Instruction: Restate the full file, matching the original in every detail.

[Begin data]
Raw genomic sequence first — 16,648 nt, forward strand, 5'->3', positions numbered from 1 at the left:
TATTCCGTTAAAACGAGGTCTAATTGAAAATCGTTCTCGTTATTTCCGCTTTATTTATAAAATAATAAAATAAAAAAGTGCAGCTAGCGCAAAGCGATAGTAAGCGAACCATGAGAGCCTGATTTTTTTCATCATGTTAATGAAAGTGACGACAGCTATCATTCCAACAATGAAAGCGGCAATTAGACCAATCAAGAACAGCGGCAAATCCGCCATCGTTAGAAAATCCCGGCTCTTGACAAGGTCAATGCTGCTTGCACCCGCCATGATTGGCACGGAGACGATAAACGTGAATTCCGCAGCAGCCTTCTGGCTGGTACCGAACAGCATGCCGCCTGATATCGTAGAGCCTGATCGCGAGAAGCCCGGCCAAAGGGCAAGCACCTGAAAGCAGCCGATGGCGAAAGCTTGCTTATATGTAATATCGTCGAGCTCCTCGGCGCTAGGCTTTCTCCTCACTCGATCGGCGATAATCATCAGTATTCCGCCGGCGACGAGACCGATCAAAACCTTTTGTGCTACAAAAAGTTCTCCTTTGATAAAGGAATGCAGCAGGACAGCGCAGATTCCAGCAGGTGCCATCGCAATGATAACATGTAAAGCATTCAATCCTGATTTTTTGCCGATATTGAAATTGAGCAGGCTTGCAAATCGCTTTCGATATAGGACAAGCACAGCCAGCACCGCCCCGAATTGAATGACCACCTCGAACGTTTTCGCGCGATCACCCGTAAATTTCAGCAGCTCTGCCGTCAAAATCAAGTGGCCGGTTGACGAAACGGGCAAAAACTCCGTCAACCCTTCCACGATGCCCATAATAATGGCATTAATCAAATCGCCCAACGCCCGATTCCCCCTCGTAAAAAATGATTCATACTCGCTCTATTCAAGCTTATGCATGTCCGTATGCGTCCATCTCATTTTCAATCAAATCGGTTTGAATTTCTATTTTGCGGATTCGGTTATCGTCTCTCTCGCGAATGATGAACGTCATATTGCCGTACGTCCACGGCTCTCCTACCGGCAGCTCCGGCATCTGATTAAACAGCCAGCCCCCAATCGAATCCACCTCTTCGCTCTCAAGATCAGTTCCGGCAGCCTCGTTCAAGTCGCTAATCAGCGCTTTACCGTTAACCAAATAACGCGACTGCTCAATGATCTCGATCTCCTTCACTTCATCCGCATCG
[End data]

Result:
Raw genomic sequence first — 16,648 nt, forward strand, 5'->3', positions numbered from 1 at the left:
TATTCCGTTAAAACGAGGTCTAATTGAAAATCGTTCTCGTTATTTCCGCTTTATTTATAAAATAATAAAATAAAAAAGTGCAGCTAGCGCAAAGCGATAGTAAGCGAACCATGAGAGCCTGATTTTTTTCATCATGTTAATGAAAGTGACGACAGCTATCATTCCAACAATGAAAGCGGCAATTAGACCAATCAAGAACAGCGGCAAATCCGCCATCGTTAGAAAATCCCGGCTCTTGACAAGGTCAATGCTGCTTGCACCCGCCATGATTGGCACGGAGACGATAAACGTGAATTCCGCAGCAGCCTTCTGGCTGGTACCGAACAGCATGCCGCCTGATATCGTAGAGCCTGATCGCGAGAAGCCCGGCCAAAGGGCAAGCACCTGAAAGCAGCCGATGGCGAAAGCTTGCTTATATGTAATATCGTCGAGCTCCTCGGCGCTAGGCTTTCTCCTCACTCGATCGGCGATAATCATCAGTATTCCGCCGGCGACGAGACCGATCAAAACCTTTTGTGCTACAAAAAGTTCTCCTTTGATAAAGGAATGCAGCAGGACAGCGCAGATTCCAGCAGGTGCCATCGCAATGATAACATGTAAAGCATTCAATCCTGATTTTTTGCCGATATTGAAATTGAGCAGGCTTGCAAATCGCTTTCGATATAGGACAAGCACAGCCAGCACCGCCCCGAATTGAATGACCACCTCGAACGTTTTCGCGCGATCACCCGTAAATTTCAGCAGCTCTGCCGTCAAAATCAAGTGGCCGGTTGACGAAACGGGCAAAAACTCCGTCAACCCTTCCACGATGCCCATAATAATGGCATTAATCAAATCGCCCAACGCCCGATTCCCCCTCGTAAAAAATGATTCATACTCGCTCTATTCAAGCTTATGCATGTCCGTATGCGTCCATCTCATTTTCAATCAAATCGGTTTGAATTTCTATTTTGCGGATTCGGTTATCGTCTCTCTCGCGAATGATGAACGTCATATTGCCGTACGTCCACGGCTCTCCTACCGGCAGCTCCGGCATCTGATTAAACAGCCAGCCCCCAATCGAATCCACCTCTTCGCTCTCAAGATCAGTTCCGGCAGCCTCGTTCAAGTCGCTAATCAGCGCTTTACCGTTAACCAAATAACGCGACTGCTCAATGATCTCGATCTCCTTCACTTCATCCGCATCG